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Making It Happen: Fred Goodwin, RBS and the men who blew up the British economy. (2013)

“How on earth had a small Scottish bank grown so quickly to become a global financial giant that could do such immense damage when it collapsed?


Iain Martin – editor, The Scotsman (2001-2004), Scotland on Sunday (2004-2006), deputy editor The Sunday Telegraph (2006). Political columnist for The Daily Telegraph and The Sunday Telegraph, the Wall Street Journal and the Daily Mail. He contributes to Financial News and Standpoint magazines and for BBC Radio 4 has presented editions of Beyond Westminster, Week in Westminster and What the Papers Say.

Published by Simon & Schuster UK

When RBS collapsed and had to be bailed out by the taxpayer in the financial crisis of October 2008 it played a leading role in tipping Britain into its deepest economic downturn in seven decades. The economy shrank, bank lending froze, hundreds of thousands lost their jobs, living standards are still falling and Britons will be paying higher taxes for decades to pay the clean-up bill.

How on earth had a small Scottish bank grown so quickly to become a global financial giant that could do such immense damage when it collapsed?

At the centre of the story was Fred Goodwin, the former chief executive known as “Fred the Shred” who terrorised some of his staff and beguiled others. Not a banker by training, he nonetheless was given control of RBS and set about trying to make it one of the biggest brands in the world. It was said confidently that computerisation and new banking products had made the world safer. Only they hadn’t…

Based on more than 80 interviews and with access to diaries and papers kept by those at the heart of the meltdown, this is the definitive account of the RBS disaster, a disaster which still casts such a shadow over our economy. In Making It Happen, senior executives, board members, Treasury insiders and regulators reveal how the bank’s mania for expansion led it to take enormous risks its leaders didn’t understand.

From the birth of the Royal Bank in 18th century Scotland, to the manic expansion under Fred Goodwin in the middle of a mad boom and culminating in the epoch-defining collapse, Making It Happen is the full, extraordinary story.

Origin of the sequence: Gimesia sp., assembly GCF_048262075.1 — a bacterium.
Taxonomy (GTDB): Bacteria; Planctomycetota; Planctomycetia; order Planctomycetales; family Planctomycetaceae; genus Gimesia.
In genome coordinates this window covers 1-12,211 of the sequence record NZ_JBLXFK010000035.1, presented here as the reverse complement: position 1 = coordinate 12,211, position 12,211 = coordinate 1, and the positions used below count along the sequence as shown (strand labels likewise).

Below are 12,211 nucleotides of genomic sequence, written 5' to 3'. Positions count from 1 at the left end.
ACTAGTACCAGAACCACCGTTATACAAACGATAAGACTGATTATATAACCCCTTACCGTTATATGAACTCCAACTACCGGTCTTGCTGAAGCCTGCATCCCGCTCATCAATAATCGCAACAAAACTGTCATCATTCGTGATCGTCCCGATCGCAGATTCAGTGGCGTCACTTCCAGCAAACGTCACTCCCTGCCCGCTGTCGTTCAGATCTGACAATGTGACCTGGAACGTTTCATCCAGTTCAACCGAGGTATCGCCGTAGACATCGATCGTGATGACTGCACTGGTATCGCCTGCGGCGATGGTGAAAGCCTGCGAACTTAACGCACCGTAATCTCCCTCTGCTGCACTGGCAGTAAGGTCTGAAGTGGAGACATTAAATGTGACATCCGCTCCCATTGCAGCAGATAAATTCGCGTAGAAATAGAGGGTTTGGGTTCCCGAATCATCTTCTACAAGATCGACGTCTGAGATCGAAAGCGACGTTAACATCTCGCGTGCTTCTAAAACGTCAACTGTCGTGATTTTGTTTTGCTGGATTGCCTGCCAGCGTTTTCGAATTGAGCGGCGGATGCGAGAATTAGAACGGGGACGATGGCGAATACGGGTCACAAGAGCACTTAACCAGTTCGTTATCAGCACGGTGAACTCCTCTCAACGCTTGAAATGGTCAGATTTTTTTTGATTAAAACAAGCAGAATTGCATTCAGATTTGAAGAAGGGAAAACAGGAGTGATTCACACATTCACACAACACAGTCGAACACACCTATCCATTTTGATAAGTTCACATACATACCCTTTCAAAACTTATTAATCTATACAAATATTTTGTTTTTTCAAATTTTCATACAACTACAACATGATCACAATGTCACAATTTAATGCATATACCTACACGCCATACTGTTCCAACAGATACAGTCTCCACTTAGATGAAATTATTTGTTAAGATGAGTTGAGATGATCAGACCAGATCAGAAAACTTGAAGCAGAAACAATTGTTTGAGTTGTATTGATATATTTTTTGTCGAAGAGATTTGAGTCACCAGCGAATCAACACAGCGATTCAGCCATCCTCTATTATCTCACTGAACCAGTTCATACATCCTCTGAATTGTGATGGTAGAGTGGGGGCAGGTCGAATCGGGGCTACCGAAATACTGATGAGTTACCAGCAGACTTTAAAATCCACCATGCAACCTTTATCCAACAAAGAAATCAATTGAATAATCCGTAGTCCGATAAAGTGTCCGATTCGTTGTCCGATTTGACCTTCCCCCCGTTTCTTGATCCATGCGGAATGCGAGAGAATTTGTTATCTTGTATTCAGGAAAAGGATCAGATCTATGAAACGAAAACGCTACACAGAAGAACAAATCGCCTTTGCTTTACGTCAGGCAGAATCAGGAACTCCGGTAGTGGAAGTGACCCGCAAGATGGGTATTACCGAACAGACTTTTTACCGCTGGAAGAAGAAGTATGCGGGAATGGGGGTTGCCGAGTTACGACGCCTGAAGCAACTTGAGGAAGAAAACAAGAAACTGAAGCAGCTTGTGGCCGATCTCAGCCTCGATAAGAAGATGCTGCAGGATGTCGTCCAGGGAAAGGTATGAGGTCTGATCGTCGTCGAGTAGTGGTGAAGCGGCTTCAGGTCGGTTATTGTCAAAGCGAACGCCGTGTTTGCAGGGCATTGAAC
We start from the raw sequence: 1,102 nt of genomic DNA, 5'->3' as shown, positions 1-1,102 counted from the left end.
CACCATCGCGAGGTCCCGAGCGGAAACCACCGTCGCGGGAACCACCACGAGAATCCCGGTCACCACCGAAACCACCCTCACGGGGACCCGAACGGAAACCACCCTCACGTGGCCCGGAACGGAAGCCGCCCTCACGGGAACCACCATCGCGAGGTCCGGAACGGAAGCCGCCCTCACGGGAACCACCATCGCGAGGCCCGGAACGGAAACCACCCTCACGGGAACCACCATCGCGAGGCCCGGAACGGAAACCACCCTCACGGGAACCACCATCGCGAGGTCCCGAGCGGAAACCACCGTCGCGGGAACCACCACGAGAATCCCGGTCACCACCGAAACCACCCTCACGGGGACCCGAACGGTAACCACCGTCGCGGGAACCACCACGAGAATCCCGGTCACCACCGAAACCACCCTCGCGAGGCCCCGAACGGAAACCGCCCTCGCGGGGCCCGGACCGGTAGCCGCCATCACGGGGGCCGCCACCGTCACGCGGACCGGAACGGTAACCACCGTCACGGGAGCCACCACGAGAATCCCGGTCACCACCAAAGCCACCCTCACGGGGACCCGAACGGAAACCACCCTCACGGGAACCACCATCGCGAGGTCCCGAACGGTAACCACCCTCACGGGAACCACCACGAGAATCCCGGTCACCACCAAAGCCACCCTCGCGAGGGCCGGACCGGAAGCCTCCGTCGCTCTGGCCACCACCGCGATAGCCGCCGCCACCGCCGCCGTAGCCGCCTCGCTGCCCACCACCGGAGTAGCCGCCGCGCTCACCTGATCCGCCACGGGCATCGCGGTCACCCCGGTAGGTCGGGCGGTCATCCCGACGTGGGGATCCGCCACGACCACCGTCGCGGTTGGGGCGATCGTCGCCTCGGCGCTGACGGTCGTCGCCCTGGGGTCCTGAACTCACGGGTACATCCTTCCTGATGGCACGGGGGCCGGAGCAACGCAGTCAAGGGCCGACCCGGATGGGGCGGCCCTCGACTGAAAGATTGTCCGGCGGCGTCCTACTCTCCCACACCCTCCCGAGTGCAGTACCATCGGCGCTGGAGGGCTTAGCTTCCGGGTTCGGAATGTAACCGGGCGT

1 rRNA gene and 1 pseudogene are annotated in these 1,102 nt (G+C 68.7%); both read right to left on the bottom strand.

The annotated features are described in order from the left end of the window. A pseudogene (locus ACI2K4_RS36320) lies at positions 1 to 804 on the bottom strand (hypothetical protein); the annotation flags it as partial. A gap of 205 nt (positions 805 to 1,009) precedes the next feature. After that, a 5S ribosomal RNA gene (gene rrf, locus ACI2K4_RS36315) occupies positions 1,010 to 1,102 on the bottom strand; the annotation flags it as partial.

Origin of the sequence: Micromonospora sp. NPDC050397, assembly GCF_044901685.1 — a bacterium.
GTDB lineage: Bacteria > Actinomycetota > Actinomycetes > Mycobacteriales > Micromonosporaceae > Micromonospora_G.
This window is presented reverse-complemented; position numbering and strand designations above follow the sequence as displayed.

Access the book here: Making it Happen


“There is a pacy start to the book that immediately immerses the reader in the drama of October 7 2008 – a day that saw Fred Goodwin start the morning with an up­beat investor presentation and end the afternoon with a share price down 40 per cent. Martin’s hour-by-hour account from the perspective of bankers, regulators and politicians ends in the overnight thrashing out of the government’s £50bn bailout package for the banking sector.”  Financial Times

“Although it would be foolish to blame a single organisation, let alone a single man, for the financial crash of 2008, there’s no doubt that the wild arrogance and hubris of Goodwin and his vast, overfed bank came to represent everything that has gone wrong with the City of London.”  Daily Mail 

“Do not read this book if you have high blood pressure. The collapse of RBS; the multibillion-pound bailout (courtesy of you and me), and the smug indifference of the guilty men is one of the parables of the ills of contemporary capitalism. Iain Martin tells it brilliantly, mixing fury-inducing narrative with an acute eye for the broader conclusion. Of all the many tales about the global financial crash, I have not read a more compelling one.” The Guardian

“Fred Goodwin was a corporate ‘psychopath’ who worried about minutiae as his bank lost control, a new book claims.” The Independent


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